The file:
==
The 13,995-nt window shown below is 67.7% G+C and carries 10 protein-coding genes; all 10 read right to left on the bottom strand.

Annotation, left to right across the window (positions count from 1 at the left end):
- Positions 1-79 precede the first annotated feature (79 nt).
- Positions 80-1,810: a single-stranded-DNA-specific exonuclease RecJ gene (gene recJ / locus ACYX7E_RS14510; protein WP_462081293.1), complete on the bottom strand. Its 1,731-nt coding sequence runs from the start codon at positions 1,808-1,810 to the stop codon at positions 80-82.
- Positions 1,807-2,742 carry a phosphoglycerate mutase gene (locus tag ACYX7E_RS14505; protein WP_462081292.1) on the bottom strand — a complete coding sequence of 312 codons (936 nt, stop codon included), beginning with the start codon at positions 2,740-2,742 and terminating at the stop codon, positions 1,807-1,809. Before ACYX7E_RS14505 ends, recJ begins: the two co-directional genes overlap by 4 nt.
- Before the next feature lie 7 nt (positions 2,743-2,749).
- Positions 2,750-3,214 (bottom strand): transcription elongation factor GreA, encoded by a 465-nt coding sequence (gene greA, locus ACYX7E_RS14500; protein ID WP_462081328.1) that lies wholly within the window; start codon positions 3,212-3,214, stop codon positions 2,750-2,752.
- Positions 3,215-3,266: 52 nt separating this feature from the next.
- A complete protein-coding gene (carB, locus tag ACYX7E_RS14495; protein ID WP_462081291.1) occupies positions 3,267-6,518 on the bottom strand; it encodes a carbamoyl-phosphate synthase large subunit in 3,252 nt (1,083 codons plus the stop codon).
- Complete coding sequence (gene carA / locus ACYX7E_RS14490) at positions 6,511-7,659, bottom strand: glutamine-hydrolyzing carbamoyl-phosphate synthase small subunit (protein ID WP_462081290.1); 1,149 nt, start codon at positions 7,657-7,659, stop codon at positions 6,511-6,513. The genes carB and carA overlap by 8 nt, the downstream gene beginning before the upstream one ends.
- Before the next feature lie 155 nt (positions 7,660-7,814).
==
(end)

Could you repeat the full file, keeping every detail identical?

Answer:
The 13,995-nt window shown below is 67.7% G+C and carries 10 protein-coding genes; all 10 read right to left on the bottom strand.

Annotation, left to right across the window (positions count from 1 at the left end):
- Positions 1-79 precede the first annotated feature (79 nt).
- Positions 80-1,810: a single-stranded-DNA-specific exonuclease RecJ gene (gene recJ / locus ACYX7E_RS14510; protein WP_462081293.1), complete on the bottom strand. Its 1,731-nt coding sequence runs from the start codon at positions 1,808-1,810 to the stop codon at positions 80-82.
- Positions 1,807-2,742 carry a phosphoglycerate mutase gene (locus tag ACYX7E_RS14505; protein WP_462081292.1) on the bottom strand — a complete coding sequence of 312 codons (936 nt, stop codon included), beginning with the start codon at positions 2,740-2,742 and terminating at the stop codon, positions 1,807-1,809. Before ACYX7E_RS14505 ends, recJ begins: the two co-directional genes overlap by 4 nt.
- Before the next feature lie 7 nt (positions 2,743-2,749).
- Positions 2,750-3,214 (bottom strand): transcription elongation factor GreA, encoded by a 465-nt coding sequence (gene greA, locus ACYX7E_RS14500; protein ID WP_462081328.1) that lies wholly within the window; start codon positions 3,212-3,214, stop codon positions 2,750-2,752.
- Positions 3,215-3,266: 52 nt separating this feature from the next.
- A complete protein-coding gene (carB, locus tag ACYX7E_RS14495; protein ID WP_462081291.1) occupies positions 3,267-6,518 on the bottom strand; it encodes a carbamoyl-phosphate synthase large subunit in 3,252 nt (1,083 codons plus the stop codon).
- Complete coding sequence (gene carA / locus ACYX7E_RS14490) at positions 6,511-7,659, bottom strand: glutamine-hydrolyzing carbamoyl-phosphate synthase small subunit (protein ID WP_462081290.1); 1,149 nt, start codon at positions 7,657-7,659, stop codon at positions 6,511-6,513. The genes carB and carA overlap by 8 nt, the downstream gene beginning before the upstream one ends.
- Before the next feature lie 155 nt (positions 7,660-7,814).